In historic game, U.S. dominance trumps hoops diplomacy

BEIJING -- The night began with hundreds of Chinese fans lined up in the rain outside Olympic Basketball Gymnasium, four hours before tip-off. It began with volunteers distributing plastic ponchos to the damp throng, presumably to keep the red flags painted on their cheeks from running.

The night ended with Mike Krzyzewski being asked by a foreign journalist what he did "to get your players to kill their own superego."

Between the drips and Freudian slips, the United States and China played a basketball game of historic import and global impact. The country with the best players walloped the country with the most players, 101-70. The country that owns the game's past and present showed the country that could possess much of its future how to hoop at the highest level -- literally and figuratively, dunk you very much.

And up to a billion people might have witnessed it, either live or on TV, the president of the United States among them. In terms of signaling something big, it might have been the game's most portentous moment since Bird played Magic in the 1979 NCAA championship, or Michael Jordan scored 63 on the Boston Celtics in the NBA playoffs.

"This was the mother of all the games?" another foreign journalist asked American player Chris Bosh.

It might have been the symbolic mother, given China's staggering basketball potential. On the court, it was more a game of "Who's your daddy?" And bringing up baby.

The Americans won. So did the Chinese. Even in 31-point defeat, this was the best basketball night the host country has ever seen.

This was East meets (Jerry) West. He's the human logo for the NBA, and the league is bullish on Chinese basketball -- not just drafting its best ballers but pumping massive funds and manpower into developing the game in a nation that has a reported 300 million players.

The biggest and best of those players is Yao Ming, the 7-foot-6 NBA All-Star for the Houston Rockets. He missed much of the NBA season with a stress fracture in his foot but wasn't going to miss this milestone moment.

"It is a treasure in my life," said Yao, who carried his country's flag in the Opening Ceremony on Friday night.

Yao opened the game by making a 3-point shot, a stunning thing for a guy who has made exactly one in his NBA career. He played passionately before coming out with four minutes, 45 seconds left to a huge ovation.

Yao pumped his fist to the crowd and was animated on the bench, standing and encouraging his teammates even in the final minutes of a lopsided defeat. He has the personality of a supporting actor on the court in the U.S., but he's a leader here and knows it.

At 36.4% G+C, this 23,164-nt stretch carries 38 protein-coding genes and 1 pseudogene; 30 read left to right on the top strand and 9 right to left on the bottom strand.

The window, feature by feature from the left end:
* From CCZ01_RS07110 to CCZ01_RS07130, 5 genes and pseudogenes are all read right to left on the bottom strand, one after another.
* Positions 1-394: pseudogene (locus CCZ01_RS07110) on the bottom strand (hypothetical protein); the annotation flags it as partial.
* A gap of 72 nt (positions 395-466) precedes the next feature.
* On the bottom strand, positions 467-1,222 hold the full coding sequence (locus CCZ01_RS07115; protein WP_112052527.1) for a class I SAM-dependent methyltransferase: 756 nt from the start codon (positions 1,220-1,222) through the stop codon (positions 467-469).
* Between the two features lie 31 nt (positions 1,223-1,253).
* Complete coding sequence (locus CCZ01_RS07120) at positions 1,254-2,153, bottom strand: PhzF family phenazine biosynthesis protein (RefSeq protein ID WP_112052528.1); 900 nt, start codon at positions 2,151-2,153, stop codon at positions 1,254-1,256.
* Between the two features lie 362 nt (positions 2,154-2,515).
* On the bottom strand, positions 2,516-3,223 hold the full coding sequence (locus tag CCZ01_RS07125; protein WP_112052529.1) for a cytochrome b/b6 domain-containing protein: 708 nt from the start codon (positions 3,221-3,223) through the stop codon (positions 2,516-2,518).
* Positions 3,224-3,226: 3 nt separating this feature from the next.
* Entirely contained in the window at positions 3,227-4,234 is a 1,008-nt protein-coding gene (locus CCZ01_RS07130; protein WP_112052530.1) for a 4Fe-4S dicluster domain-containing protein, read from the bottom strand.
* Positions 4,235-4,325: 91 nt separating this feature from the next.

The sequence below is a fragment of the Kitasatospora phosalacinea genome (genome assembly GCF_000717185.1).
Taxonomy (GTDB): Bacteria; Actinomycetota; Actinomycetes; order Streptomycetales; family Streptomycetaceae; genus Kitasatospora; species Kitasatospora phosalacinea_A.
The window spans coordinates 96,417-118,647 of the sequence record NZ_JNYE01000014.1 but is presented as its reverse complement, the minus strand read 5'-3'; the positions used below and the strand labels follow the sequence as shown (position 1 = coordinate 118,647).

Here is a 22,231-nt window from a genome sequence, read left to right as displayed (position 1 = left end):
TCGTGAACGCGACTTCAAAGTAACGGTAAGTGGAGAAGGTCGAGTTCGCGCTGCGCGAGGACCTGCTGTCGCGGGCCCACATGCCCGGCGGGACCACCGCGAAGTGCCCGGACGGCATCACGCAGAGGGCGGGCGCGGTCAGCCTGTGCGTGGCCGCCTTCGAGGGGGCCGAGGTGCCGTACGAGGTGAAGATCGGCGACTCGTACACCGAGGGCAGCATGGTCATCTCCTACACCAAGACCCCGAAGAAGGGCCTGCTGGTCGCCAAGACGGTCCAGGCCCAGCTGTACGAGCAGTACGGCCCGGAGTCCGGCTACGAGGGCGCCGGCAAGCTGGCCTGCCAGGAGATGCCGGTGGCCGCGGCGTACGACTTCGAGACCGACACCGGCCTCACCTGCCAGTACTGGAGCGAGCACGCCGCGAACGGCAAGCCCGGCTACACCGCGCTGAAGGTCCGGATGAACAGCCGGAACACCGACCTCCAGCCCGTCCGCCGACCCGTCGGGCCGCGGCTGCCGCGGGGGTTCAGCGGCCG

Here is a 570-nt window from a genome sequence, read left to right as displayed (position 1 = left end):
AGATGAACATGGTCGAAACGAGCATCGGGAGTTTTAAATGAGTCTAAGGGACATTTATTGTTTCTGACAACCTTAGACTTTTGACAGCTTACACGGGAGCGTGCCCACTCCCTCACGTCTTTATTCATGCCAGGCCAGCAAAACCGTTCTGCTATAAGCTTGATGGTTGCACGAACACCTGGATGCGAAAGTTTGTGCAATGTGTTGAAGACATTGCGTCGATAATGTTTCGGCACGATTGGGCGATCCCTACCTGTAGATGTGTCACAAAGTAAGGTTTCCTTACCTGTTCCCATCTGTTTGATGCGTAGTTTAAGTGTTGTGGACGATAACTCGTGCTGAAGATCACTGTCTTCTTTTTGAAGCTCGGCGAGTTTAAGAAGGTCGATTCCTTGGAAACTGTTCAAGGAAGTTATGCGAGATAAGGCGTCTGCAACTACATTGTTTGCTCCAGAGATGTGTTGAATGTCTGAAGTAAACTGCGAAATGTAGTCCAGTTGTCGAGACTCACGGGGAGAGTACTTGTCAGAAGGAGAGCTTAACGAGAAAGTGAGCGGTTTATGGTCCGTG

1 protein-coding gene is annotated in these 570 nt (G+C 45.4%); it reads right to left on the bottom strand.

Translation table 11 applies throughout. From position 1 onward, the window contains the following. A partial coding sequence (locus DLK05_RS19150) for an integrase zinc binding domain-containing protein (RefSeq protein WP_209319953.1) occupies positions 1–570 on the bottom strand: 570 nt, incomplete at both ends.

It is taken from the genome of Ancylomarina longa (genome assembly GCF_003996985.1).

He also has a staggering number of followers.

The wildly enthusiastic home folks showed up early and soggy, settling in to cheer for every high-altitude move in pregame warm-ups. They chanted incessantly -- "Chi-na!" Clap-clap, "Chi-na!" -- even with the game out of reach. They came to roar for their favorite export, Yao, but also to laud the heroes they've imported via satellite from the States.

At last, all those NBA stars China is crazy over were right here, running and dunking in living color. You'll never hear a road team get that many cheers -- in introductions, and every time the Americans rammed home another breakaway slam. LeBron James is huge here. Kobe Bryant is bigger.

Up in the stands, two teenaged kids were trying to talk their way into media seating to get nearer to the floor. The fact that one was wearing a Kobe jersey and the other a LeBron unit might have given away the fact that they weren't media members. The fact that they were Chinese might have given away the fact that the NBA's hold on the nation is strong and getting stronger.

Even if the kids had talked their way into press seating, there was nowhere to go.

The IOC designates media tickets for what it perceives as its most popular sporting events, capping the number of journalists. For unfathomable reasons, this was an unticketed event, which meant that every reporter's seat was full -- and then some. The entire upper concourse was ringed three-deep with overflow reporters and photographers -- and many of them jammed the postgame news conference, a comedy of lingual errors and an exercise in perpetuating negative stereotypes of American players.

There was the kill-the-superego question, apparently not pertaining to psychoanalysis but meant as a swipe at the perceived me-first attitude of the American players. (Other than Kobe, can't say it fits this bunch.)

Krzyzewski's cute response to that one: "I didn't have to destroy or kill anything."

There was a question to the Chinese about whether the Americans were guilty of excessive celebration at the expense of an outclassed opponent with all the dunking: "Do you think the U.S. team was showing off a bit too much? About because trying to show the numbers of circus?"

(That's the straight quote. Apparently the only proper way to score an uncontested layup is to demurely kiss it off the glass. Memo to that dude: This ain't "Hoosiers." If you can flush it, do it. If you can reverse it, all the better.)

Though it was directed at the Chinese, Krzyzewski later made sure to register his response: "There was no showing off. I don't know what your definition is of showing off. Maybe it's a language thing. That's hard basketball. … Don't confuse hard with show off."

And don't confuse this with any other first-round Olympic basketball game. This portentous night could mean much more years down the road.

Pat Forde is a senior writer for ESPN.com. He can be reached at ESPN4D@aol.com.